Two international stories stand out—some good news and some heart-breaking news.

Which Jesus are you waiting for?

The 1683 Gero cross in the Cologne Cathedral in Germany.

'In our homes, Advent is a time of preparation. We shop for presents, hang wreaths, display cherished nativity scenes and decorate trees.'

Advent, according to one definition, is “the arrival of a notable person, thing or event.” Yet along the way, we’ve come to associate Advent not with arrival, but with waiting.

A walk in the dark

In the northern hemisphere, Advent comes to us in the darkest time of the year. Christmas is advertised and celebrated as the happiest time of the year, and for some it is just that. But for others, Christmas is indeed the darkest time, where loneliness seems lonelier, when separation feels more separate, and despair calls our name.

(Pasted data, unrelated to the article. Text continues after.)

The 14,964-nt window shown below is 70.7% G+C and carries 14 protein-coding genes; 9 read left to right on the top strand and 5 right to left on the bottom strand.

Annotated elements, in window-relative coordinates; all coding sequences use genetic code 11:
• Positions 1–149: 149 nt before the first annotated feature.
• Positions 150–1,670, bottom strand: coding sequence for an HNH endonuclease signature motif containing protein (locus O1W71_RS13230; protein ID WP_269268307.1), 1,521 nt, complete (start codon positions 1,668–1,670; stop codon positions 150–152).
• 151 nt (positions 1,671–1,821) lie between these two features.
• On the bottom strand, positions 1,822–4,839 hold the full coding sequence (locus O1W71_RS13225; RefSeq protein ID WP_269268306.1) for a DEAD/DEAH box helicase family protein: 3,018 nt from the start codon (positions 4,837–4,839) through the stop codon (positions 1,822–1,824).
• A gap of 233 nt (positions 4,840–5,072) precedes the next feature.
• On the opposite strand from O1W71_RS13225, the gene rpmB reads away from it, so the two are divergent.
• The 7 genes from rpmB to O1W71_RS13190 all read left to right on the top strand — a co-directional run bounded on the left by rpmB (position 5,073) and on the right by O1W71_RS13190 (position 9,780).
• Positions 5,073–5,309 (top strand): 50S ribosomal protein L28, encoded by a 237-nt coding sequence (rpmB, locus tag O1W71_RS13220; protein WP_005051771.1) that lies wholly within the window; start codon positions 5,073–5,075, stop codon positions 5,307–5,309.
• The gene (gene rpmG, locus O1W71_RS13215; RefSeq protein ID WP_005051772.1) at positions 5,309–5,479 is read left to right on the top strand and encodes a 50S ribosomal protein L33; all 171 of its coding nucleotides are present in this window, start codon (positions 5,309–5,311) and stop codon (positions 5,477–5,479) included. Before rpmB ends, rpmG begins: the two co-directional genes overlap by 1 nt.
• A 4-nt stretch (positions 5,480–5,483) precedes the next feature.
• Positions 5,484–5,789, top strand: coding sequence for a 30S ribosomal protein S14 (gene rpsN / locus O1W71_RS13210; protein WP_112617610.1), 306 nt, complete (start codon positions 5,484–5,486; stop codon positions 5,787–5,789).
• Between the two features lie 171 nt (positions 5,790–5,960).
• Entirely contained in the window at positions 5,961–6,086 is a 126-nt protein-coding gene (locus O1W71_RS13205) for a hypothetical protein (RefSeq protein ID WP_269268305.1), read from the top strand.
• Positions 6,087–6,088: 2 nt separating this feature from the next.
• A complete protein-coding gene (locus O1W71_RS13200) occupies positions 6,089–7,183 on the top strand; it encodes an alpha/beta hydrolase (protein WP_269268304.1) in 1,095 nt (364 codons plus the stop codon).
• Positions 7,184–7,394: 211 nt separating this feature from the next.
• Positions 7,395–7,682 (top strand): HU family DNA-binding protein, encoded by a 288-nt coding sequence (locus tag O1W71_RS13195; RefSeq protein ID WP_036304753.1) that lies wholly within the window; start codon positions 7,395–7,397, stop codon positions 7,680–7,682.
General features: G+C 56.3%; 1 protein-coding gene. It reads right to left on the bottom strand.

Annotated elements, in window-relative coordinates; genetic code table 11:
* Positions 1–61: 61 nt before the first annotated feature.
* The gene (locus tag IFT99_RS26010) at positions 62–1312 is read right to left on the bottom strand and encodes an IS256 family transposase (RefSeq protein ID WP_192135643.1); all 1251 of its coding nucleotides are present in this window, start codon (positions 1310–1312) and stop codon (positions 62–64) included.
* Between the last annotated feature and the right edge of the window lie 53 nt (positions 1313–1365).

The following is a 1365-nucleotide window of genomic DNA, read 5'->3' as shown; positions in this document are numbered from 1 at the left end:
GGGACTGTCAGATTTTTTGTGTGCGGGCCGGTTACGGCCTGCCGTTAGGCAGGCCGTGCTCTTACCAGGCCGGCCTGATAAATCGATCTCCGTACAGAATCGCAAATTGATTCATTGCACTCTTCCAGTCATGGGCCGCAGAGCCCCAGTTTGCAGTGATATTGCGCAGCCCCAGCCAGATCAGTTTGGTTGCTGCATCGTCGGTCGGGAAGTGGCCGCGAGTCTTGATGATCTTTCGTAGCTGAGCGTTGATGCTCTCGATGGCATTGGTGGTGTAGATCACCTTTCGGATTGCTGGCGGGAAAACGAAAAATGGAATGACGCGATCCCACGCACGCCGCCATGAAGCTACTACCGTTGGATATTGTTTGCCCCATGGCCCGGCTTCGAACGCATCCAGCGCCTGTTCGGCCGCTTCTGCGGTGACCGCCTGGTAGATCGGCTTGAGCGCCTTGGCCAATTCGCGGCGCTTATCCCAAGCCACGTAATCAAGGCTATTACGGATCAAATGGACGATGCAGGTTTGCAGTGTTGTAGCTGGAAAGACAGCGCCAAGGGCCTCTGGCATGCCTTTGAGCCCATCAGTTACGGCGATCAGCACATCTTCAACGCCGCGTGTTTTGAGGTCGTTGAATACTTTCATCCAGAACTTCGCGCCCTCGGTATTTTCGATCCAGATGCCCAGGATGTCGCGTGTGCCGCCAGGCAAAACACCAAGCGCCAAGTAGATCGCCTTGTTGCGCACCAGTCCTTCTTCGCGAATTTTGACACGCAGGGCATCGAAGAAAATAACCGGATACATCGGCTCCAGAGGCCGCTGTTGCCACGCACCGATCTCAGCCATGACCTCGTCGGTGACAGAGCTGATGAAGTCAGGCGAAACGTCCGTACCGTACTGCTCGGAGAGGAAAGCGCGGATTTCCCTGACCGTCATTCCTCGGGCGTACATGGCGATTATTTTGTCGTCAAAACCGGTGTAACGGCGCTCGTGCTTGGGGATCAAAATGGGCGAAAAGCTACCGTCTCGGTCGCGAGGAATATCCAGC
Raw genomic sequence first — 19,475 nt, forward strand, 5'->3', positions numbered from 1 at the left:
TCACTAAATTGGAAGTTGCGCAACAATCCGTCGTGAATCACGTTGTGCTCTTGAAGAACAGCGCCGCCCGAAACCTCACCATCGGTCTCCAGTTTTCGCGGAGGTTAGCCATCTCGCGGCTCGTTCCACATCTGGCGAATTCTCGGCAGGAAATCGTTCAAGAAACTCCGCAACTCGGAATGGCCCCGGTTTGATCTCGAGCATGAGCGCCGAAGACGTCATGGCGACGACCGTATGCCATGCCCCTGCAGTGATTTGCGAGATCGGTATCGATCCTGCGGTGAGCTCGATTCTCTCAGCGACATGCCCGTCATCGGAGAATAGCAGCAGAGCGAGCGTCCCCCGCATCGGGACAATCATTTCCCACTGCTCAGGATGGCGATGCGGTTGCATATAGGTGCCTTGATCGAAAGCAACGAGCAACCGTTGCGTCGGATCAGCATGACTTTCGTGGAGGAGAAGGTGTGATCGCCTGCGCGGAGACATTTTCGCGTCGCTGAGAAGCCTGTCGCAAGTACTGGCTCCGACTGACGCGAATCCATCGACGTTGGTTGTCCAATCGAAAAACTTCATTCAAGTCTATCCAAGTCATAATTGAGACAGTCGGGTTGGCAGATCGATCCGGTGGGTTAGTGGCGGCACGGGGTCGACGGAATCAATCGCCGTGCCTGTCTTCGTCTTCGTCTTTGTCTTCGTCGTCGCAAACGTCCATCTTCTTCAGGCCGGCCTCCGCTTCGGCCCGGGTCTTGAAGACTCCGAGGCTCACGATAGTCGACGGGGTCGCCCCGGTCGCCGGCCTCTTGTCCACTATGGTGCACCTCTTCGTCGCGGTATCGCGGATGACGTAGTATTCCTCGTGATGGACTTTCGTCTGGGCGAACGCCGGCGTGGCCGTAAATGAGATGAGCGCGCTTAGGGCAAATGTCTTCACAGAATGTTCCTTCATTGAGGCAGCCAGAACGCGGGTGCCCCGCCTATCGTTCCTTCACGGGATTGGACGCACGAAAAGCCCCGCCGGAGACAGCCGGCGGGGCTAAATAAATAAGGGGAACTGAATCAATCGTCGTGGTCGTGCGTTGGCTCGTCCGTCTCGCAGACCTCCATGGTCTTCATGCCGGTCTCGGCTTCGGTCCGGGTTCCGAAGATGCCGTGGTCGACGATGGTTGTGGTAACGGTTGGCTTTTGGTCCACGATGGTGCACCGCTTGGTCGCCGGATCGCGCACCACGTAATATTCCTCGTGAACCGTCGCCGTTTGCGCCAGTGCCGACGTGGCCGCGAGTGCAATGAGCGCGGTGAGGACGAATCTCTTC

Making space for the stranger

We are accustomed to reading the narrative of the Annunciation (Luke 1:26-38) as something of an ethereal event, a moment of encounter with the divine realm during which Mary’s feet didn’t quite touch the ground. But in our preoccupation with the other-worldly, we can overlook the fact that this is one of the most this-worldly narratives in the entire Bible, since its principal concern is Mary’s sharing of her body and blood with God, making it possible for God to become incarnate. [1]

And the Child Will Lead Them